2019 National Wetlands Awards Winners

Congratulations to the recipients of the 2019 National Wetlands Awards!

30th Anniversary Lifetime Achievement
Richard Grant
Narrow River Preservation Association (
Kingston, Rhode Island)

Business Leadership
Greg Sutter
Westervelt Ecological Services (Sacramento, California)

Conservation & Restoration
Joel Gerwein

California State Coastal Conservancy (Oakland, California)

Education & Outreach
Robert Thomas

Loyola University of New Orleans (New Orleans, Louisiana)

Landowner Stewardship
Tom and Mary Beth Magenau

Tri State Marine (Edgewater, Maryland)

Science Research
Robert Gearheart

Humboldt State University/Arcata Marsh Research Institute (Arcata, California)

State, Tribal, and Local Program Development 
Angela Waupochick

Stockbridge-Munsee Band of Mohicans (Keshena, Wisconsin)





Richard Grant – 30th Anniversary Lifetime Achievement
Narrow River Preservation Association
Kingston, Rhode Island

Richard Grant has served on the BOD of the Narrow River Preservation for over 30 years and has worked tirelessly to protect, preserve and promote the Narrow River in numerous ways. I have had the honor of serving on the BOD under him as our president for 4 years now and continue to stand in awe of his passion for conservation of the river. From fund raising activities to attending and hosting numerous events, Richard is the driving force of all that the NRPA does for the river and watershed- continuous water quality testing, working with the surrounding communities on improving infrastructure to protect the river, identifying and correcting sources of pollution, promoting beneficial and low-impact use of the river; these are just a few examples. The BOD recently unanimously voted to create the Richard Grant fund with the RI Foundation in honor of all that he has done for the river- a clear confirmation that he is an ideal candidate for this conservation and restoration award as well.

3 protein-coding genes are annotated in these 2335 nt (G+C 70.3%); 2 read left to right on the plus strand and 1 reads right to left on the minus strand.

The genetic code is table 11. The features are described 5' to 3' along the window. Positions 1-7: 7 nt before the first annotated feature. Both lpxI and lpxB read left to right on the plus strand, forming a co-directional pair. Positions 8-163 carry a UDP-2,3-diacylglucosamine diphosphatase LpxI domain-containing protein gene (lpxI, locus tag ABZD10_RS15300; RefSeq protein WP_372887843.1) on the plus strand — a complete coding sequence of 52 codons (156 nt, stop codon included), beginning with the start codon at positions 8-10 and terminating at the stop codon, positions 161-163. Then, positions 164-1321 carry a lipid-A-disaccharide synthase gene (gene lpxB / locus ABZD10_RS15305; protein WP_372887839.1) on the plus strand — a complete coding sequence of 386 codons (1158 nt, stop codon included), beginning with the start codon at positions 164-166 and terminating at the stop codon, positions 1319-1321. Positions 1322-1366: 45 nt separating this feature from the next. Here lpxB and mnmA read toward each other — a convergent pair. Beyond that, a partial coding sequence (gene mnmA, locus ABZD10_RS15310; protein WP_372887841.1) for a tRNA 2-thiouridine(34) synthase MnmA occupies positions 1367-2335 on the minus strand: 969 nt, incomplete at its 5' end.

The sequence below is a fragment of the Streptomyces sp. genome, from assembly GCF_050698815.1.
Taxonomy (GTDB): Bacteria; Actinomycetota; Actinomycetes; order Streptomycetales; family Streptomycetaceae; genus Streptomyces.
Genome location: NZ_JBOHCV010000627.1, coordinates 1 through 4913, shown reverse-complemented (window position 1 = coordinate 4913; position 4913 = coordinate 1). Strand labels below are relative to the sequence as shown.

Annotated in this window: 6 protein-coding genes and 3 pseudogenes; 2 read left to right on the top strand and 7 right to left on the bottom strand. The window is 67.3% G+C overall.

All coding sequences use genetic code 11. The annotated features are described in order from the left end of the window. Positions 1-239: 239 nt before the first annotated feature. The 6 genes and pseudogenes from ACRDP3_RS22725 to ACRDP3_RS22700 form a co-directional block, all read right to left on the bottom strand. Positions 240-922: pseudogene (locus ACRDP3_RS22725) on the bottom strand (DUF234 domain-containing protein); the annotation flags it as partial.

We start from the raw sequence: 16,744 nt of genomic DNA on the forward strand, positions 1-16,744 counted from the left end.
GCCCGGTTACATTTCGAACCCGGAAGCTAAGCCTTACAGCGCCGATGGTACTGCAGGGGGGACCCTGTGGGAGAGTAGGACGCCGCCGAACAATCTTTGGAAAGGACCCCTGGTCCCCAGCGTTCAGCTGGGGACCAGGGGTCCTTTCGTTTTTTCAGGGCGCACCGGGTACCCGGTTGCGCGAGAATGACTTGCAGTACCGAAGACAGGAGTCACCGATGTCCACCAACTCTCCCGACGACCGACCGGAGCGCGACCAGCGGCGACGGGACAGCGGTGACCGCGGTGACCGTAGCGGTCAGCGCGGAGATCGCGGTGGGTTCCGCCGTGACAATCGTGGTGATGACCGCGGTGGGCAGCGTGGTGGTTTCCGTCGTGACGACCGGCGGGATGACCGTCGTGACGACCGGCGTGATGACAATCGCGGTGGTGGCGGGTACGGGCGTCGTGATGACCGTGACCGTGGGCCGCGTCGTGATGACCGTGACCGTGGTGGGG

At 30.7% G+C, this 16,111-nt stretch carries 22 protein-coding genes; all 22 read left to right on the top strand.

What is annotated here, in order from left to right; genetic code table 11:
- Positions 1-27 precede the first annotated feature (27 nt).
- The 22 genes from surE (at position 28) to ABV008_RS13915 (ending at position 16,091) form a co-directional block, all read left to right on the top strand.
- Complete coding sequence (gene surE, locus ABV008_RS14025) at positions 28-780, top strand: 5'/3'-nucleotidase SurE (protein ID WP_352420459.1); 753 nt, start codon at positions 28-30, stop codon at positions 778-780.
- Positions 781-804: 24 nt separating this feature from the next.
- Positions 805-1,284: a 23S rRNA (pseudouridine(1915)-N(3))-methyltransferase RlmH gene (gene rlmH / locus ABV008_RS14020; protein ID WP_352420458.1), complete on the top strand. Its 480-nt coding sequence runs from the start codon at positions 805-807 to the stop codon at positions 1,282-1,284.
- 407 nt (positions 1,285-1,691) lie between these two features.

Greg Sutter – Business Leadership
Westervelt Ecological Services
Sacramento, California

Greg Sutter joined The Westervelt Company in 2006 and serves as a Vice President and General Manager of Westervelt Ecological Services (WES). He has worked on mitigation and restoration planning and implementation throughout Northern California for over 40 years.  Mr. Sutter has particular technical experience in brackish, tidal marsh, riparian, and riverine systems. He is an acknowledged leader in mitigation planning, design, and implementation. He oversees all WES’s business planning and budgeting, including capital expenditures, labor, and materials costs, and operations and maintenance expenditures. Mr. Sutter has a B.S. degree in Landscape Architecture and Environmental Planning from Cornell University and an M.S. degree in Ecology from the University of California, Davis.  He is also a past president and board member of the California Society for Ecological Restoration (SERCAL) and has lectured at the University of California, Davis, University of California, Berkeley, and numerous technical conferences on habitat restoration.  Mr. Sutter is also a regular presenter on the mitigation banking process at the annual National Mitigation Banking Conference.  Prior to joining Westervelt, Mr. Sutter was President of another west coast mitigation banking company; previous to entering the mitigation banking field, Mr. Sutter was a principal at Jones & Stokes Associates, a prominent environmental consulting firm based out of Sacramento, California.